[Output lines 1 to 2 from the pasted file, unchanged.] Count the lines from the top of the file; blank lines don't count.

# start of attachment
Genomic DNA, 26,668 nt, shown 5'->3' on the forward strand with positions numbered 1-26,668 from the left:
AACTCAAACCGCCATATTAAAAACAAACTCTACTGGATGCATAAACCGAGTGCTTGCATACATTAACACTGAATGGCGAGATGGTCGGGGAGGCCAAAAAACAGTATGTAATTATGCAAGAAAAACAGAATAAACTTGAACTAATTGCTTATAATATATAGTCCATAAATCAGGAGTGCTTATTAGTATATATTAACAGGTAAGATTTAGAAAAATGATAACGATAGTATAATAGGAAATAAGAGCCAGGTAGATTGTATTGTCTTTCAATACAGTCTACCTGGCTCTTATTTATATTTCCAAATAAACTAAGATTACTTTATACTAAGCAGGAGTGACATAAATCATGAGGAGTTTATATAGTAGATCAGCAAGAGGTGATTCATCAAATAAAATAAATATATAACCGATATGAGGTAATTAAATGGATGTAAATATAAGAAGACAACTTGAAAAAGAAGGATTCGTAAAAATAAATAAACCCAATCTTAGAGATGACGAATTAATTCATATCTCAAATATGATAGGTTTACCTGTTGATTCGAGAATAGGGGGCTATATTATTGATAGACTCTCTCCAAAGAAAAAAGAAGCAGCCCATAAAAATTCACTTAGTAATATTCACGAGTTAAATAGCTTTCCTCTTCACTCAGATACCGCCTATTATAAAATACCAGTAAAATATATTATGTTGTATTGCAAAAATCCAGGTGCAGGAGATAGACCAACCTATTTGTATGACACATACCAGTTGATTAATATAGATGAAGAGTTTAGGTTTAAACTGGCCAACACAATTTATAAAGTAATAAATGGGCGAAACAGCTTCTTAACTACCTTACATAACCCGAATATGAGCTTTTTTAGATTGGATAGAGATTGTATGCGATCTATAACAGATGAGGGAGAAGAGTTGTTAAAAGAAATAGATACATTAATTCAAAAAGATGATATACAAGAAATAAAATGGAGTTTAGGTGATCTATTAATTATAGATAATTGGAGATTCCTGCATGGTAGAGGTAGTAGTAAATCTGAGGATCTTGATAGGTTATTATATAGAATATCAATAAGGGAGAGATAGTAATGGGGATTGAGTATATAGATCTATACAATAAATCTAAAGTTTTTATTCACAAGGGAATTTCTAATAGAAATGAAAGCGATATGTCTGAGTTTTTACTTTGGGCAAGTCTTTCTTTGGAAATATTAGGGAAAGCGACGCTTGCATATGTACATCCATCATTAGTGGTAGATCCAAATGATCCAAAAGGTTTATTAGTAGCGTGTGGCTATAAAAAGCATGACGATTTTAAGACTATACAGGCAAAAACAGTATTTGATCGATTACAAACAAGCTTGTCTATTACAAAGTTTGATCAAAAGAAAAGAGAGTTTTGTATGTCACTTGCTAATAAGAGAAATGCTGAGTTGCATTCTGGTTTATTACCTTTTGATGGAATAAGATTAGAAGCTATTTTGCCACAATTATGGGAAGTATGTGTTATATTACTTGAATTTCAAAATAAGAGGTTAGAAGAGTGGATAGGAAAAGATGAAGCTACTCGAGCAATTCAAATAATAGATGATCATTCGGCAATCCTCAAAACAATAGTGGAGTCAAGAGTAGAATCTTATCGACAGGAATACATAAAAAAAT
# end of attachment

Genomic DNA, 26,668 nt, shown 5'->3' on the forward strand with positions numbered 1-26,668 from the left:
AACTCAAACCGCCATATTAAAAACAAACTCTACTGGATGCATAAACCGAGTGCTTGCATACATTAACACTGAATGGCGAGATGGTCGGGGAGGCCAAAAAACAGTATGTAATTATGCAAGAAAAACAGAATAAACTTGAACTAATTGCTTATAATATATAGTCCATAAATCAGGAGTGCTTATTAGTATATATTAACAGGTAAGATTTAGAAAAATGATAACGATAGTATAATAGGAAATAAGAGCCAGGTAGATTGTATTGTCTTTCAATACAGTCTACCTGGCTCTTATTTATATTTCCAAATAAACTAAGATTACTTTATACTAAGCAGGAGTGACATAAATCATGAGGAGTTTATATAGTAGATCAGCAAGAGGTGATTCATCAAATAAAATAAATATATAACCGATATGAGGTAATTAAATGGATGTAAATATAAGAAGACAACTTGAAAAAGAAGGATTCGTAAAAATAAATAAACCCAATCTTAGAGATGACGAATTAATTCATATCTCAAATATGATAGGTTTACCTGTTGATTCGAGAATAGGGGGCTATATTATTGATAGACTCTCTCCAAAGAAAAAAGAAGCAGCCCATAAAAATTCACTTAGTAATATTCACGAGTTAAATAGCTTTCCTCTTCACTCAGATACCGCCTATTATAAAATACCAGTAAAATATATTATGTTGTATTGCAAAAATCCAGGTGCAGGAGATAGACCAACCTATTTGTATGACACATACCAGTTGATTAATATAGATGAAGAGTTTAGGTTTAAACTGGCCAACACAATTTATAAAGTAATAAATGGGCGAAACAGCTTCTTAACTACCTTACATAACCCGAATATGAGCTTTTTTAGATTGGATAGAGATTGTATGCGATCTATAACAGATGAGGGAGAAGAGTTGTTAAAAGAAATAGATACATTAATTCAAAAAGATGATATACAAGAAATAAAATGGAGTTTAGGTGATCTATTAATTATAGATAATTGGAGATTCCTGCATGGTAGAGGTAGTAGTAAATCTGAGGATCTTGATAGGTTATTATATAGAATATCAATAAGGGAGAGATAGTAATGGGGATTGAGTATATAGATCTATACAATAAATCTAAAGTTTTTATTCACAAGGGAATTTCTAATAGAAATGAAAGCGATATGTCTGAGTTTTTACTTTGGGCAAGTCTTTCTTTGGAAATATTAGGGAAAGCGACGCTTGCATATGTACATCCATCATTAGTGGTAGATCCAAATGATCCAAAAGGTTTATTAGTAGCGTGTGGCTATAAAAAGCATGACGATTTTAAGACTATACAGGCAAAAACAGTATTTGATCGATTACAAACAAGCTTGTCTATTACAAAGTTTGATCAAAAGAAAAGAGAGTTTTGTATGTCACTTGCTAATAAGAGAAATGCTGAGTTGCATTCTGGTTTATTACCTTTTGATGGAATAAGATTAGAAGCTATTTTGCCACAATTATGGGAAGTATGTGTTATATTACTTGAATTTCAAAATAAGAGGTTAGAAGAGTGGATAGGAAAAGATGAAGCTACTCGAGCAATTCAAATAATAGATGATCATTCGGCAATCCTCAAAACAATAGTGGAGTCAAGAGTAGAATCTTATCGACAGGAATACATAAAAAAAT